Wednesday, November 25, 2009


Someone recently introduced himself to me as an “expert” in his particular area. I was somewhat taken aback by this as in Britain at least this is not a term we use lightly. As I reflected on this I reached two diametrically opposite interpretations of this word:

  • Someone calling themself an expert is one of a handful of people in the world who knows all there is to know about this particular subject; if they aren’t able to answer a question (perhaps after going away to think about it on their own) no-one can.
  • Someone calling themself an expert has such a weak understanding of the subject in question that they aren’t even aware of all of their areas of ignorance. In all likelihood such experts will answer questions inaccurately if they can answer them at all.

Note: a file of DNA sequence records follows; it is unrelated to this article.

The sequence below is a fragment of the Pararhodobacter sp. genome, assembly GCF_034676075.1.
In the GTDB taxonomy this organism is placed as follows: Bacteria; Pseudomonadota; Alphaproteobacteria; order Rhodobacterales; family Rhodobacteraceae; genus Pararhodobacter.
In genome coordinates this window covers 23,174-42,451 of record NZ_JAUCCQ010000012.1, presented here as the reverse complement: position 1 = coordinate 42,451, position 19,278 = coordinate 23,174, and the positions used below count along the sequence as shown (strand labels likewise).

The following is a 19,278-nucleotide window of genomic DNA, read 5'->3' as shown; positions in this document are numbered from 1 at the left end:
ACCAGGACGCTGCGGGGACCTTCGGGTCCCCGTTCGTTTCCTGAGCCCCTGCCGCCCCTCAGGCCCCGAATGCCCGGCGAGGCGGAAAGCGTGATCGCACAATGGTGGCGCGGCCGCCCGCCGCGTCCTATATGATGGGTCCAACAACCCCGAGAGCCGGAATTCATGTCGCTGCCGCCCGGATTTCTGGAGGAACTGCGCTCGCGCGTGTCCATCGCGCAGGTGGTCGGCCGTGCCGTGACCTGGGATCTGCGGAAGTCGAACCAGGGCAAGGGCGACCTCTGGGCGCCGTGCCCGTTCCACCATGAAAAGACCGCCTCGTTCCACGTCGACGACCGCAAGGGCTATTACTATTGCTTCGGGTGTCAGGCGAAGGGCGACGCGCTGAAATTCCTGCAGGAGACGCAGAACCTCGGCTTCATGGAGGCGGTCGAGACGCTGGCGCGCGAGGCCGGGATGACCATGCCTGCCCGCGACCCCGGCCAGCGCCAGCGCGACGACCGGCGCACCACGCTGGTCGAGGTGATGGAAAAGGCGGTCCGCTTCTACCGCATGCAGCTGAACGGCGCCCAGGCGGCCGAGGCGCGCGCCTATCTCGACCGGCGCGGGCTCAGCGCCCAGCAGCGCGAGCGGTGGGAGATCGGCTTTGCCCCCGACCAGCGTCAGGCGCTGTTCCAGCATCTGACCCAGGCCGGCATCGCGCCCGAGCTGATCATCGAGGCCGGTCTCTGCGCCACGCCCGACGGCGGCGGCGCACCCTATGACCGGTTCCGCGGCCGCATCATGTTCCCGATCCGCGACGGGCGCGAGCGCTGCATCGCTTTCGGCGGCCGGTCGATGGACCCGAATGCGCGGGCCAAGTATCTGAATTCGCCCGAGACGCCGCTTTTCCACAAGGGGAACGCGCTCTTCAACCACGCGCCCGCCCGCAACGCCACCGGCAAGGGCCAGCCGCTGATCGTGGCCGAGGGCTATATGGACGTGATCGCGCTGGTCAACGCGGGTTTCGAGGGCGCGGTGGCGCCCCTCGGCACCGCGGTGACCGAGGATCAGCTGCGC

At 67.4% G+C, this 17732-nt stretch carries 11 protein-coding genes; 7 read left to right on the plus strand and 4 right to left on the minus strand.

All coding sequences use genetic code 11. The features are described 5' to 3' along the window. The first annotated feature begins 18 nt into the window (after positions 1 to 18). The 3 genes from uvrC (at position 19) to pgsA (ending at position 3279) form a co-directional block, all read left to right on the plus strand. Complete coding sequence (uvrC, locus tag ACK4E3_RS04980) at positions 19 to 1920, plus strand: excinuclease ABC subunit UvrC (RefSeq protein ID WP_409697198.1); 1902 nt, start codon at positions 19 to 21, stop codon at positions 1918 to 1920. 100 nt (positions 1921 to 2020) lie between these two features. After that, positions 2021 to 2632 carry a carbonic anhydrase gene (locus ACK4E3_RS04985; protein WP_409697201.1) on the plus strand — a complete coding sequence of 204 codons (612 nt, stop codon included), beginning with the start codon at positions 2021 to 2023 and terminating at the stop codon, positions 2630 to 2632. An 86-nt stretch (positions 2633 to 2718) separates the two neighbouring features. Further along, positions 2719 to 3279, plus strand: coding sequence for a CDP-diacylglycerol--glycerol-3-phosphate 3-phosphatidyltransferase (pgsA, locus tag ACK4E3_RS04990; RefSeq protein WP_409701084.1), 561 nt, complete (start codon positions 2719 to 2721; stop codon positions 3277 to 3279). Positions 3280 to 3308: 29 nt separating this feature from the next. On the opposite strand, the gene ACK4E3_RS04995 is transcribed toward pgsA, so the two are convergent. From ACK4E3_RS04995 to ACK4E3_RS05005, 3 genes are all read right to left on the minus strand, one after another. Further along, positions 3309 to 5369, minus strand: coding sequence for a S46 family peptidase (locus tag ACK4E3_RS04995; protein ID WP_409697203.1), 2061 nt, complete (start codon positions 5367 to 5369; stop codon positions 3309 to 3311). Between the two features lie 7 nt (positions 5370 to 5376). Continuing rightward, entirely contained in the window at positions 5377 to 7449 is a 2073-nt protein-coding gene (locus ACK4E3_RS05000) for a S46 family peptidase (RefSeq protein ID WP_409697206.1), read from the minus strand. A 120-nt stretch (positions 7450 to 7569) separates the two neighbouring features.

Note that experts in the former category don’t need to describe themselves in this way - it is obvious.

1 comment:

Kenny said...


Love the anecdote. I consider myself an expert in some extremely limited domains, but would never publicly proclaim such a thing. Let others judge.

A wise man once told me that he got his first consulting job precisely by not claiming to be, or trying to appear to be, an expert: instead of taking an opportunity to trash someone in public, he held back, and let his silence speak for him. That impressed other people sufficiently that six months later, they came and asked him to do some work for them. It's all about playing the long game...